The unusual thing about wines made from unusual varieties is that instead of their being attractive to punters because of their rarity, they usually languish unloved and unsold. Take nebbiolo for example. There are a few producers in South Africa working with what is conceivably Italy’s most important premium cultivar. Almost all of them do a pretty creditable job. Three at least are potentially exceptional (depending on vintage). Morgenster has just released its 2012 (under the proprietary name of Nabucco). It is a bigger and more intense wine than the delicious and more forward 2011 and will need a few more years before it yields the same seductive textures and aromas.
At this stage the 2012 is closer in style to the great Barolos and Barbarescos on which it has been modelled, though it sells for a fraction of the price. (This does not mean that it is cheap, by the way: expect to pay about R300 per bottle and to have a comparable time before you can plunder your purchase). The 2011 was more approachable – though not in any way simple. Yet despite the fact that production is limited and the 2011 was comfortably the most accessible vintage released by the cellar, at least 20% of the original stock remained unsold at the time the 2012 was released.
Morgenster’s proprietor, Giulio Bertrand, appears not to be in the least put out by this – he aims to hold back roughly this amount every year so that he can build up an aged release programme (exactly as he has done with the more sought-after Bordeaux blend). What surprised me was that the entire harvest had not been sold out within a month or two of release. Given its obvious quality, the rarity of nebbiolo in South Africa, and its competitive pricing vis a vis imports from Italy, I had expected demand to make more of a dent in the production.
Talk to John Loubser at Steenberg, and you will discover the same trend: the fabulous Steenberg Nebbiolo is one of the cellar’s slowest moving wines, relative to the amount made every year. Despite consistently high ratings, and a sales force that has no difficulty placing far greater volumes of more popular (or simply better known) varieties, Steenberg’s nebbiolo only trickles out of the cellar.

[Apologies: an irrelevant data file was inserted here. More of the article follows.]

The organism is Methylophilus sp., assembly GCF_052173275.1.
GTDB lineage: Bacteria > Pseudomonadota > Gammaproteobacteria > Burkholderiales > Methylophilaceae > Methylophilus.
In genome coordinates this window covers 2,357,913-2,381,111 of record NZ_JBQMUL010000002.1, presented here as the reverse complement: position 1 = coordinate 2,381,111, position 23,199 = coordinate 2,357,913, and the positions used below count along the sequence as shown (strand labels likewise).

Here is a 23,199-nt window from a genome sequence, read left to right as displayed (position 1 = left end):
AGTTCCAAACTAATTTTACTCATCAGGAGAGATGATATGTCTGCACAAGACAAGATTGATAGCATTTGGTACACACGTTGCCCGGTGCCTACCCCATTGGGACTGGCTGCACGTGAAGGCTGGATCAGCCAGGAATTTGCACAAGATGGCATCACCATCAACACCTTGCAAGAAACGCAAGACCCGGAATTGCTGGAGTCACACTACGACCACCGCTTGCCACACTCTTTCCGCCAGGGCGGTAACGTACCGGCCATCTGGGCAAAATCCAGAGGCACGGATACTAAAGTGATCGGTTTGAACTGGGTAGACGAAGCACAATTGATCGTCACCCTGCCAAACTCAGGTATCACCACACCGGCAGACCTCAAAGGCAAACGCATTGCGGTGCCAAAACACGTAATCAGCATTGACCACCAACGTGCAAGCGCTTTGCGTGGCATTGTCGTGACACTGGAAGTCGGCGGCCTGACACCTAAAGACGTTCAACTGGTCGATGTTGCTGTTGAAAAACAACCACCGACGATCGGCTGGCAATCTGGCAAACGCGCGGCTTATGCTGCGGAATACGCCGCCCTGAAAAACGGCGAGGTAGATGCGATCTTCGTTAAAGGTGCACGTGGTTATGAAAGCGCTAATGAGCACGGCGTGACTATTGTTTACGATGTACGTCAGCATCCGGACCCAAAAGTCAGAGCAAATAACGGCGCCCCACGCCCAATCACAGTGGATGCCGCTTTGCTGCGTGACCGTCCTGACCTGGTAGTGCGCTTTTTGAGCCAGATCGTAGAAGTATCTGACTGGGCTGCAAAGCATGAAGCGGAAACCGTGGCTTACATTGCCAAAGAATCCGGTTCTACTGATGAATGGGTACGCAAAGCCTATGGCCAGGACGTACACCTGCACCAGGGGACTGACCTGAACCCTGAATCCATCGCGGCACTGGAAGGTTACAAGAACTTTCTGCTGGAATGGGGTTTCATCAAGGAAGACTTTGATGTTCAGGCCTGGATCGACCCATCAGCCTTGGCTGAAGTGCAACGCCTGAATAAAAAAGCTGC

Bouchard Finlayson’s solution to its admittedly minuscule nebbiolo production is to include it with other (equally obscure – at least to South Africans) varieties like sangiovese and barbera in a compote with three slightly less arcane French cultivars. It has taken many years and much critical success to achieve solid sales for what we all know now as a wine called Hannibal. It’s clear that these relatively unknown cultivars don’t attract much of an audience in their own right.
You could argue that Morgenster’s Bertrand is something of a masochist when it comes to hard-to-sell varieties – given that in addition to the nebbiolo he has also planted sangiovese. Sold as Morgenster Tosca (in a blend of 60% sangiovese, 20% cabernet and 20% merlot – effectively a super-tuscan), the 2012 is far and away the best release to date, and at under R200 per bottle infinitely better value than the Italian counterparts in the market. Like the Nabucco, it’s a slow sell, even to aficionados.
Talk to the country’s few surviving riesling producers and you will hear the same story. Ask the KWV how easy it has been to sell its award-winning petit verdot and the answer, unsurprisingly, will be that the very small amount produced comfortably lasts the 12 months from the one release date to the next. Feiteras, which sometimes makes a world-class verdelho, is not fighting off punters trying to get an allocation, nor is Overgaauw, which produces South Africa’s only sylvaner. (It’s consistently good, and it’s been in the market for almost 40 years). Theres only one conclusion that can be drawn from this: South African wine lovers prefer their vinous rarities to lie along well trodden paths.